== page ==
Labor Day needs to remind each one of us the need for weekly Sabbath.  This is one day that all individuals need to stop and evaluate the quality of one’s Sabbath.  All the bosses, the business owners and leaders need to evaluate just how honestly do they value the workers.  Are these industry, business leaders doing all they can to assure workers are provided time for Sabbath.  Rested workers are better equipped to do their best in the work force, too.


Dear Father,

All too easily we rush around in our lives,

     Wearing ourselves way too thin.

As we continue the work week and leave

     Labor Day behind,

Guide us into the practices that grow us

     In Christian fellowship. 

May we find the rest for our daily lives

     As we work to receive heavenly rest with you.

In the name of you, the Father,

      In your son Jesus Christ,

          And in the Holy Spirit, amen.


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Would you . . . Easter scripture, questions and reflections

Luke 23:32-34: The Crucifixion

. . . 32 Two others, both criminals, were led out to be executed with him. 33 When they came to a place called The Skull,[e] they nailed him to the cross. And the criminals were also crucified—one on his right and one on his left.

34 Jesus said, “Father, forgive them, for they don’t know what they are doing.”[f] And the soldiers gambled for his clothes by throwing dice.[g]

Question A: Would you have been in the crowd?

When work is caught up and a few minutes are left to keep busy, once and a while I will pull out this little book with 1,001 questions to stimulate conversation.

One of the questions this week was: “If you could go back and witness any event in history, what would it have been. The students started listing a few, but I had to fine-tune it a bit—how about a significant world event.

The question hit me that would I want to have seen Jesus on the cross dying. Would I have been in the crowd for the crucifixion? My first reaction was I certainly hope I would not have been there, but then I thought a bit differently.

Consider whether or not you rush to watch something in person or whether you can just hear about it or whether you do not even need to know the details. Just what kind of person would you be?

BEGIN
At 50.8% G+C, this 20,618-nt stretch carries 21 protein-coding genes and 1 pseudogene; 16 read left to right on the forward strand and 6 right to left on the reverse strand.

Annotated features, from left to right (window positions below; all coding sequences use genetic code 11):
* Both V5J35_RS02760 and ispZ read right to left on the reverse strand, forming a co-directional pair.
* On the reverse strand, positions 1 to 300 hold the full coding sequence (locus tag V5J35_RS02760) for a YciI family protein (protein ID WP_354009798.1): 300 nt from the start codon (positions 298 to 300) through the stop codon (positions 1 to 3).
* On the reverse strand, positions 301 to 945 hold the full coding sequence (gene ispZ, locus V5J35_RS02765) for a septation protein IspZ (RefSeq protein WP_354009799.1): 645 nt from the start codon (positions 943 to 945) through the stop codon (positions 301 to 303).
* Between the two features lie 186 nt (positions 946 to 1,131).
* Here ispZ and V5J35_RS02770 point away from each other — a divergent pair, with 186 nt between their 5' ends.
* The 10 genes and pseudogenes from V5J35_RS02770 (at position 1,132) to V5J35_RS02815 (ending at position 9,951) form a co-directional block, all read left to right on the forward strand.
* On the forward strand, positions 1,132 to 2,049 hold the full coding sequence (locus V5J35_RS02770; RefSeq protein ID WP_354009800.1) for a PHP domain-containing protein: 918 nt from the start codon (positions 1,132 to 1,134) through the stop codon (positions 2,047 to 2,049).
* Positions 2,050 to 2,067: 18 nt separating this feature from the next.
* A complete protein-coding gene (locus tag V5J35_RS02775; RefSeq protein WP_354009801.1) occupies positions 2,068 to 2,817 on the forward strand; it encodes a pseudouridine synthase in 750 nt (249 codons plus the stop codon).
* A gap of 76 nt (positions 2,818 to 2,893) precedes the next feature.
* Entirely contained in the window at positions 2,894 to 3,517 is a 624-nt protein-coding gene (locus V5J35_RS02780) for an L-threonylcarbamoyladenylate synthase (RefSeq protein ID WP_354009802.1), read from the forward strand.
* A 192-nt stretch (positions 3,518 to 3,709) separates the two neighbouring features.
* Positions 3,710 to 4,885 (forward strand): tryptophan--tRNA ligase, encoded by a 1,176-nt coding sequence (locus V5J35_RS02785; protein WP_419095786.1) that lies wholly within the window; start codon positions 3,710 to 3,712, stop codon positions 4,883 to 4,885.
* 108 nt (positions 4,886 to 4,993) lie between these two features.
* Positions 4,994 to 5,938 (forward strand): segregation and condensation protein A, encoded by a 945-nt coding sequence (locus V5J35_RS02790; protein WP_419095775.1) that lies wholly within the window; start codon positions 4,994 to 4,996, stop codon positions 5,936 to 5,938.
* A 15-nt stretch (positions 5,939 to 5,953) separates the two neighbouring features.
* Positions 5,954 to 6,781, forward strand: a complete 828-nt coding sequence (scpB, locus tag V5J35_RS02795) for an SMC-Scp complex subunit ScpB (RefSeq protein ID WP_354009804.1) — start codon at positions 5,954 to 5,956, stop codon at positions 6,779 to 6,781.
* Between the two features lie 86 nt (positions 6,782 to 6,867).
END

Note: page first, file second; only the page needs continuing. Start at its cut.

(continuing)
Would I have been in the crowd? Probably, and I am not proud of my reasoning.

Luke 23:44-49: The Death of Jesus

44 By this time it was about noon, and darkness fell across the whole land until three o’clock. 45 The light from the sun was gone. And suddenly, the curtain in the sanctuary of the Temple was torn down the middle. 46 Then Jesus shouted, “Father, I entrust my spirit into your hands!”[h] And with those words he breathed his last.

47 When the Roman officer[i] overseeing the execution saw what had happened, he worshiped God and said, “Surely this man was innocent.[j]48 And when all the crowd that came to see the crucifixion saw what had happened, they went home in deep sorrow.[k] 49 But Jesus’ friends, including the women who had followed him from Galilee, stood at a distance watching.

Question B: Would you have waited to see him die?

Studying a globe, the latitude for Jerusalem is about 31.80 N and the latitude for Kansas City is 39.10 N. The climate is warmer and it sets off the Mediterranean Sea’s eastern edge.

The difference in the climate would make it likely that viewing a crucifixion would be comfortable, and it was Passover so everybody would have been out at the festival and along the streets. Likely, nobody was staying home or thinking about what had to be done for Sabbath in a day or two.

Sadly, the crucifixion was considered a spectator sport, too. The Roman government may have planned a series of crucifixions simply to entertain all the visiting Jewish people.

All of those factors would affect whether or not one could answer the question of staying until Jesus’ last breath or they took him off the cross. Leaving the body up was the usual procedure.

My answer: I probably would have walked away bored—another unflattering admission.

Luke 23:50-53: The Burial of Jesus

50 Now there was a good and righteous man named Joseph. He was a member of the Jewish high council, 51 but he had not agreed with the decision and actions of the other religious leaders. He was from the town of Arimathea in Judea, and he was waiting for the Kingdom of God to come. 52 He went to Pilate and asked for Jesus’ body. 53 Then he took the body down from the cross and wrapped it in a long sheet of linen cloth and laid it in a new tomb that had been carved out of rock.

Question C: Would you have taken Jesus’ body down?

The clock was ticking and Sabbath law said all work had to be done before sundown. Passover was a huge holiday, and there were so many chores to do before nothing else could be done to have the perfect holy holiday.

There are two personality types—often referred to as Mary and Martha based on the New Testament story Jesus used to explain that it was okay to give up the tasks of hospitality to learn at the Masters’ feet. Martha was more worried about getting everything ready and Mary was unmoved from her spot listening to Jesus.